My mother has lived in the same New York City apartment — my childhood home — for close to 60 years. Deciding to finally move south, we sifted through her apartment filled with as many memories as possessions. The process flooded my senses with remnants of diets and diet culture: a doctor’s scale in the master bedroom, Weight Watchers food scales, bowls and measuring cups in the kitchen, bookshelves lined with diet books a la Atkins, Stillman, South Beach, Jenny Craig and Nutrisystem, and finally to my former bedroom, which still displayed that full length mirror I’d spent hours standing in front of as a teen!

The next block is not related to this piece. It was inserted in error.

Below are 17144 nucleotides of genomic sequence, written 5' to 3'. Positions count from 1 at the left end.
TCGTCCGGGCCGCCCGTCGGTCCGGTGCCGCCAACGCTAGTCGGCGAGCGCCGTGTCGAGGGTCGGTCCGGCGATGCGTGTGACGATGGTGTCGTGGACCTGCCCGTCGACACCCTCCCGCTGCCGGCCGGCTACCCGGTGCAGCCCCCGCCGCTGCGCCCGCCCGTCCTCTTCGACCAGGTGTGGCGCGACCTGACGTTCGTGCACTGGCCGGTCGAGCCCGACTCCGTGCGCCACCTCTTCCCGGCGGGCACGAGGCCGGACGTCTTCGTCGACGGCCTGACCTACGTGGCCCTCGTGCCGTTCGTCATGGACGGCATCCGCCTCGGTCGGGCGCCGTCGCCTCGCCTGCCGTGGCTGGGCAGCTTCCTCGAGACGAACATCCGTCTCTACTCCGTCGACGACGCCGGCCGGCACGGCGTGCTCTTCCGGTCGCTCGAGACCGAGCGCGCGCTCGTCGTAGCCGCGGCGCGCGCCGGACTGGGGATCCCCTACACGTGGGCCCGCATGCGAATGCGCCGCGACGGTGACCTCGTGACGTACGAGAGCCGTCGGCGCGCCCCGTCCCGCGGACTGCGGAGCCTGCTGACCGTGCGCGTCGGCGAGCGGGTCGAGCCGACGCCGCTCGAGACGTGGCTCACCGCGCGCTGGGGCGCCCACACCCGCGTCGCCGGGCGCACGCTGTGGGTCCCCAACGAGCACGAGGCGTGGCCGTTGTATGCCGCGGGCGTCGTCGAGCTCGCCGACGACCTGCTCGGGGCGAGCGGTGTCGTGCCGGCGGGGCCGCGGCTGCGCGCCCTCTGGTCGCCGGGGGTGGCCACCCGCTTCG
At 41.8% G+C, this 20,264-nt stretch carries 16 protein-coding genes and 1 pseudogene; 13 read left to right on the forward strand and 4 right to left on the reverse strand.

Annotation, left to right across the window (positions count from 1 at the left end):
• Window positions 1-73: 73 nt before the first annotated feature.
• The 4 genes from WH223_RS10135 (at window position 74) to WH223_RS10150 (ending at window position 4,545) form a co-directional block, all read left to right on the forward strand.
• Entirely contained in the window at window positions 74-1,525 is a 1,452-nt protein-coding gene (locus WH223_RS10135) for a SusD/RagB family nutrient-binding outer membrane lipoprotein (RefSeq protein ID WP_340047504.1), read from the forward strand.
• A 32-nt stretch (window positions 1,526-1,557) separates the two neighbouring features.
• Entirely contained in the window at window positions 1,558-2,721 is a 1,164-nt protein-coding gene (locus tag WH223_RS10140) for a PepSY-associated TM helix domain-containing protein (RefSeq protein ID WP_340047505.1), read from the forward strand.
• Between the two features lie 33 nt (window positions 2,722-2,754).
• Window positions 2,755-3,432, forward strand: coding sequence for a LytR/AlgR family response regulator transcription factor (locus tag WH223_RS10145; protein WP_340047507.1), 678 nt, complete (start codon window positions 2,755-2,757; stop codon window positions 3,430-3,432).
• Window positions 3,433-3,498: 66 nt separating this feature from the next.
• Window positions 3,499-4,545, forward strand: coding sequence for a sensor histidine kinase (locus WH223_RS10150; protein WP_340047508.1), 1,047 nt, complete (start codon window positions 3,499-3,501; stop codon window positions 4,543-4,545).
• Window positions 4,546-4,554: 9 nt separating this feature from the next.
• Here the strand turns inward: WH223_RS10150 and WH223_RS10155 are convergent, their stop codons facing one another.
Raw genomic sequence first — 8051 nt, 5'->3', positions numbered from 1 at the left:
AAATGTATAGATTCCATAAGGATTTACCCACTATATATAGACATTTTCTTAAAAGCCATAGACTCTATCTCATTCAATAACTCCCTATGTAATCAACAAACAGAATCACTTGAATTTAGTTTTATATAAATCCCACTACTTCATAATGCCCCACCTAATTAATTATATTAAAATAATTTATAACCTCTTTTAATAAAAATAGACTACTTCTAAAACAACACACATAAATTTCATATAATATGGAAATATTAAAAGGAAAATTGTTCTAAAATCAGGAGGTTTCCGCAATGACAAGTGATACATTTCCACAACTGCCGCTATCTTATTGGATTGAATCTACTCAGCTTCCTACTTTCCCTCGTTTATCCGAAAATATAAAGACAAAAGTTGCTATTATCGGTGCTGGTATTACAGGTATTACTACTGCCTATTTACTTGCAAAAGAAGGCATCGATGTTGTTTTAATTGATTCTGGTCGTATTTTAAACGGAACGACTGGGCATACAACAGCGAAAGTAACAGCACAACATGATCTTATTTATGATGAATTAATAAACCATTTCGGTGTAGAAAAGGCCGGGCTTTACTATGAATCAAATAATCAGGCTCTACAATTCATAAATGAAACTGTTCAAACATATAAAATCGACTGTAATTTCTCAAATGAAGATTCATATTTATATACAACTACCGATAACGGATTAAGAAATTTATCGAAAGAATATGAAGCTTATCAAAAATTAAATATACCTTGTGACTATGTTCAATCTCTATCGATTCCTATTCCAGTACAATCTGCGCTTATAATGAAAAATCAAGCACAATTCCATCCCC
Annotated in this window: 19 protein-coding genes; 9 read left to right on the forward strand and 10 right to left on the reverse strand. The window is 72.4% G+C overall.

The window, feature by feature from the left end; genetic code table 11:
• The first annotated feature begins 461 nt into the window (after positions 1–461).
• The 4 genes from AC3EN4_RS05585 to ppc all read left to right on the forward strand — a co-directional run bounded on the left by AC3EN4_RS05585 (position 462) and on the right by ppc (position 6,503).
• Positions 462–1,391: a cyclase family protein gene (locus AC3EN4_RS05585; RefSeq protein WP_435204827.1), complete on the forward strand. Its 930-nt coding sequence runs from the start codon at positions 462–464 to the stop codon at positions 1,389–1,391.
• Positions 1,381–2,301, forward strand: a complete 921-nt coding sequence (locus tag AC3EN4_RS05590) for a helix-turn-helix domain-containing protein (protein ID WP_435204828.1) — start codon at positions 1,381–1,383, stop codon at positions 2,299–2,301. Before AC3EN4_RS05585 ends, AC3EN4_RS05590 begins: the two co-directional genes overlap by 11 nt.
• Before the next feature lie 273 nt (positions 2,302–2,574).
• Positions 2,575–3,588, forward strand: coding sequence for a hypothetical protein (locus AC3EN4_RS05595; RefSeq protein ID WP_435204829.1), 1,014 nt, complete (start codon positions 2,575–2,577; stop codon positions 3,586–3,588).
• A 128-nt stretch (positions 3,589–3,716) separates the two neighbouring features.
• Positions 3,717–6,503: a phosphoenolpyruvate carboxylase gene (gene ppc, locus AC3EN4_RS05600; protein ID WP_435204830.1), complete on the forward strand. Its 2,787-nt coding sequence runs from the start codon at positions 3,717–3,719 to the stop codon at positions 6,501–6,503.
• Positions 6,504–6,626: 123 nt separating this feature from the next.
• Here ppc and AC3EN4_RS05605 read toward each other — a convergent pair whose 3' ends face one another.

Body image issues
Thankfully, I never developed a full-blown eating disorder but certainly dabbled in diets and had my fair share of body image issues through the years. Society is much more critical of a person’s weight and body size now than when I was growing up. Many young people feel enormous pressure to “fit in” and look a certain way. The media only fuels the focus on external attributes by using anorexic-looking fashion models in television and magazine ads. Eating disorders do not discriminate and can be seen across all races, sexes, ages and sexual orientation.